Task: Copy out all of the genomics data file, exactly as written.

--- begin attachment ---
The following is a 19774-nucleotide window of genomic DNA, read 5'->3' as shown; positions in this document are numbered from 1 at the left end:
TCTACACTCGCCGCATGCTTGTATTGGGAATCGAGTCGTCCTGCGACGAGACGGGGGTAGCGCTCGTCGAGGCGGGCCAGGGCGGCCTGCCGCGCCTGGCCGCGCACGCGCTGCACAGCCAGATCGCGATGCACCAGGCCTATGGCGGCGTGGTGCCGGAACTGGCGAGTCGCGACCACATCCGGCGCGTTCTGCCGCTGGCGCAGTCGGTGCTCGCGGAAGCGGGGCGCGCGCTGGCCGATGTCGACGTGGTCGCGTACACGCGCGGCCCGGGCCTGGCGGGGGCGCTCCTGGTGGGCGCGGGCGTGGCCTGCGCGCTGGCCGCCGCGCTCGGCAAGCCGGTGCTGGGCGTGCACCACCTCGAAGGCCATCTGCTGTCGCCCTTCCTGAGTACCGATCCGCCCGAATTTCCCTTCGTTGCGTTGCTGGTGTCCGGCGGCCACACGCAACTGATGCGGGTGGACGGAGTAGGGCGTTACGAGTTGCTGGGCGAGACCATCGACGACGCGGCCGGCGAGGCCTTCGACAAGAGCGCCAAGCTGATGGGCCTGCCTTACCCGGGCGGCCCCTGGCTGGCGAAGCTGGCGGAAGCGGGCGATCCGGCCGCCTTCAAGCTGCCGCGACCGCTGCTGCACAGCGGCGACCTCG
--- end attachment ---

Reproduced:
The following is a 19774-nucleotide window of genomic DNA, read 5'->3' as shown; positions in this document are numbered from 1 at the left end:
TCTACACTCGCCGCATGCTTGTATTGGGAATCGAGTCGTCCTGCGACGAGACGGGGGTAGCGCTCGTCGAGGCGGGCCAGGGCGGCCTGCCGCGCCTGGCCGCGCACGCGCTGCACAGCCAGATCGCGATGCACCAGGCCTATGGCGGCGTGGTGCCGGAACTGGCGAGTCGCGACCACATCCGGCGCGTTCTGCCGCTGGCGCAGTCGGTGCTCGCGGAAGCGGGGCGCGCGCTGGCCGATGTCGACGTGGTCGCGTACACGCGCGGCCCGGGCCTGGCGGGGGCGCTCCTGGTGGGCGCGGGCGTGGCCTGCGCGCTGGCCGCCGCGCTCGGCAAGCCGGTGCTGGGCGTGCACCACCTCGAAGGCCATCTGCTGTCGCCCTTCCTGAGTACCGATCCGCCCGAATTTCCCTTCGTTGCGTTGCTGGTGTCCGGCGGCCACACGCAACTGATGCGGGTGGACGGAGTAGGGCGTTACGAGTTGCTGGGCGAGACCATCGACGACGCGGCCGGCGAGGCCTTCGACAAGAGCGCCAAGCTGATGGGCCTGCCTTACCCGGGCGGCCCCTGGCTGGCGAAGCTGGCGGAAGCGGGCGATCCGGCCGCCTTCAAGCTGCCGCGACCGCTGCTGCACAGCGGCGACCTCG